Scott Maitland’s restaurant and brewery Top of the Hill sits just 10 yards from the University of North Carolina’s campus in Chapel Hill, so during March Madness, he’s never needed to resort to special deals or promotions to sell his beers.
Take the UNC-Duke game on March 3: With the NCAA tournament still a week away, more than 200 people camped outside the Franklin Street landmark to reserve one of the 800 seats inside.
Rather than selling tickets for the viewing party, Maitland stipulated that those hoops fans lucky – and determined – enough to secure a coveted spot to watch the game at Top of the Hill spend at least $20.
And, usually, that means a lot of beer.
“We can see anywhere from a 25 to 35 percent increase in beer consumption,” Maitland says.
For many restaurants and sports bars, the fervor around the tournament, which runs from March 11 to April 2, can jolt beer sales. In fact, an analysis of millions of transactions across the U.S. by restaurant management platform Upserve has found that March has historically had the highest beer sales of the entire year.
Unlike Top of the Hill, the restaurants and bars located farther away from major college basketball programs take advantage of the tournament by pairing cheap grub with even cheaper draft and bottled beers. For instance, in Scottsdale, Arizona, you can get one pitcher of beer for a penny at Dierks Bentley’s Whiskey Row if you buy three sliders ($4 each).
Last year, Buffalo Wild Wings, which bills itself as “the official hangout” for March Madness games, rolled out an entire ad campaign for the tournament, including a commercial that aired whenever a game went into overtime.
At the Buffalo Wild Wings in Shrewsbury, Massachusetts, general manager Michael Gardner has worked through the last five tournaments. Gardner expects the restaurant, which has 50 beers on tap, to see an overall jump in business during the month.
“All in all, we sell about as much craft beer as we do domestic,” Gardner says.
Though pricier, craft beer does well during March Madness.
In Chapel Hill, Maitland only offers the beers he brews at his 20,000-square-foot restaurant – about 1,800 barrels a year – including two that pay homage to UNC basketball, the Assist IPA and the Rams Head IPA.
On average, Top of the Hill does anywhere from $1,000 to $5,000 in beer sales a day. But when big games tied to March Madness come along, sales skyrocket. During last year’s UNC-Duke regular season finale, Maitland saw about $17,000 in beer sales. And for the Tar Heels’ Final Four game against Oregon, the restaurant netted about $16,400 in sales.
Craft beer sales tend to increase overall during the summer months, but March also shines, likely because of the excitement over the tournament and St. Patrick’s Day, according to Bart Watson, an economist for the Brewers Association.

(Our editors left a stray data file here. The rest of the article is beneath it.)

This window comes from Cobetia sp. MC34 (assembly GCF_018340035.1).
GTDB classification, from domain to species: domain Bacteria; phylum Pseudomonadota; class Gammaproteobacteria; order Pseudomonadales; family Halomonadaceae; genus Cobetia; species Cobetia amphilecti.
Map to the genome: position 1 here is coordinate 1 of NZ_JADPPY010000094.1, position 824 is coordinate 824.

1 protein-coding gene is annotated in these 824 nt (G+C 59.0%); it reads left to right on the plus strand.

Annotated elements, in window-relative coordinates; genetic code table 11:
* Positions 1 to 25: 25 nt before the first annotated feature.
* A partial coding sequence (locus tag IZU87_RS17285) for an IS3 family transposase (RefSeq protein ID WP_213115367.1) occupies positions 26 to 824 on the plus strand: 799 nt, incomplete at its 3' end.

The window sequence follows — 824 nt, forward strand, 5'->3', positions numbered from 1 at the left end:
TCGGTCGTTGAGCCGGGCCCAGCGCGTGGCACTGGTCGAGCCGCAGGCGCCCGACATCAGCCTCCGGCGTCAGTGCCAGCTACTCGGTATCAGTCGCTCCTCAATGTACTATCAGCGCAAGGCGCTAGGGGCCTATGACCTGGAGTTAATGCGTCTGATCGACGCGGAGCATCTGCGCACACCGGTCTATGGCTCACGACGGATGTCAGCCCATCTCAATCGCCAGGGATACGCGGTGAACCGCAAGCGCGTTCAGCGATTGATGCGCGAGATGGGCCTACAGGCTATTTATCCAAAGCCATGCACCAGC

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“With the basketball games, we increase somewhat on craft sales like IPAs, but it’s the domestic beers – Miller Lite, Bud Light – that really sell. When you throw in St. Patrick’s Day, it creates a whole new level of sales.” – The Beginning II owner Mike Krajacic
Last year, overall craft sales, including on-premise and off-premise, jumped from $14.2 million in February to $17.1 million in March, Watson says.
“March Madness is built into American culture, and it’s an out-of-house event: You want to be at a place that has four TVs,” Watson said. “The Super Bowl is a big beer-driver, but a lot of it is in-house. March Madness strikes me as a little different; it’s more of a communal event.”
When trying to sell more domestic beer, restaurants and bars often turn to special deals tied to March Madness.
At The Beginning II, a sports bar in Syracuse, New York, known for its wings, patrons can get a bottle of Miller Lite or Coors Light for $3 during tournament games.
“With the basketball games, we increase somewhat on craft sales like IPAs, but it’s the domestic beers – Miller Lite, Bud Light – that really sell,” says owner Mike Krajacic. “When you throw in St. Patrick’s Day, it creates a whole new level of sales.”
Beer sales during the weekday also increase, as many of the early tournament games tip off in the afternoon. Krajacic said for afternoon games involving Syracuse University, he can see anywhere from 75 to 100 more people come through his doors.
“They will often come in during work,” he says. “It’s almost expected by the businesses around here.”
The Beginning II also has 60-cent wings during games, Krajacic said, which helps sell more beer.
“They can have that second or third beer because they’re eating a dozen wings,” he says, proving that it’s game time for restaurants’ kitchen and bar staff as well.